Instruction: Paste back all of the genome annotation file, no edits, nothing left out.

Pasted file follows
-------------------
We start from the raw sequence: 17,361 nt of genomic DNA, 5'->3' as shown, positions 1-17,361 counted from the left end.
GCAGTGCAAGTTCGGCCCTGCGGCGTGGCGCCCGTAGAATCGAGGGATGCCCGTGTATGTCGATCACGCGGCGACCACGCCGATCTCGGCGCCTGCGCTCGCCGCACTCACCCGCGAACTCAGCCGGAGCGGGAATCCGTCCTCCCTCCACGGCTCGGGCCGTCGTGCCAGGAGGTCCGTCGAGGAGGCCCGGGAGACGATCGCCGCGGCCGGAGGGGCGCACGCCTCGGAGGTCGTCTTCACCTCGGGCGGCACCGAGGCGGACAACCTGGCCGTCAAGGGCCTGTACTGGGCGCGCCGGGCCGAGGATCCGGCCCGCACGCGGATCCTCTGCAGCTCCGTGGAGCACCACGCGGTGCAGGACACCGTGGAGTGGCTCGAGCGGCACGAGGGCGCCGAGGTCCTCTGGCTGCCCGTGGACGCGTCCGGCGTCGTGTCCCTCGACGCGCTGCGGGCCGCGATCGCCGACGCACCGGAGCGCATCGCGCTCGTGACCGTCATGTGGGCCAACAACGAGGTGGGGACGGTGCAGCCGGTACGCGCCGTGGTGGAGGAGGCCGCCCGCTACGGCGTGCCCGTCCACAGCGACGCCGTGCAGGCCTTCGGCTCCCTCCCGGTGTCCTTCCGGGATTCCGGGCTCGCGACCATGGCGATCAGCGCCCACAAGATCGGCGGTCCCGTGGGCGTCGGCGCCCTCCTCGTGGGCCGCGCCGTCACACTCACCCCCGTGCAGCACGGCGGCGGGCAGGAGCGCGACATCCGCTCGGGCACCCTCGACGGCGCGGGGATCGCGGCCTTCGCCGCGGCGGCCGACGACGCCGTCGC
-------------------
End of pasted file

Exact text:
We start from the raw sequence: 17,361 nt of genomic DNA, 5'->3' as shown, positions 1-17,361 counted from the left end.
GCAGTGCAAGTTCGGCCCTGCGGCGTGGCGCCCGTAGAATCGAGGGATGCCCGTGTATGTCGATCACGCGGCGACCACGCCGATCTCGGCGCCTGCGCTCGCCGCACTCACCCGCGAACTCAGCCGGAGCGGGAATCCGTCCTCCCTCCACGGCTCGGGCCGTCGTGCCAGGAGGTCCGTCGAGGAGGCCCGGGAGACGATCGCCGCGGCCGGAGGGGCGCACGCCTCGGAGGTCGTCTTCACCTCGGGCGGCACCGAGGCGGACAACCTGGCCGTCAAGGGCCTGTACTGGGCGCGCCGGGCCGAGGATCCGGCCCGCACGCGGATCCTCTGCAGCTCCGTGGAGCACCACGCGGTGCAGGACACCGTGGAGTGGCTCGAGCGGCACGAGGGCGCCGAGGTCCTCTGGCTGCCCGTGGACGCGTCCGGCGTCGTGTCCCTCGACGCGCTGCGGGCCGCGATCGCCGACGCACCGGAGCGCATCGCGCTCGTGACCGTCATGTGGGCCAACAACGAGGTGGGGACGGTGCAGCCGGTACGCGCCGTGGTGGAGGAGGCCGCCCGCTACGGCGTGCCCGTCCACAGCGACGCCGTGCAGGCCTTCGGCTCCCTCCCGGTGTCCTTCCGGGATTCCGGGCTCGCGACCATGGCGATCAGCGCCCACAAGATCGGCGGTCCCGTGGGCGTCGGCGCCCTCCTCGTGGGCCGCGCCGTCACACTCACCCCCGTGCAGCACGGCGGCGGGCAGGAGCGCGACATCCGCTCGGGCACCCTCGACGGCGCGGGGATCGCGGCCTTCGCCGCGGCGGCCGACGACGCCGTCGC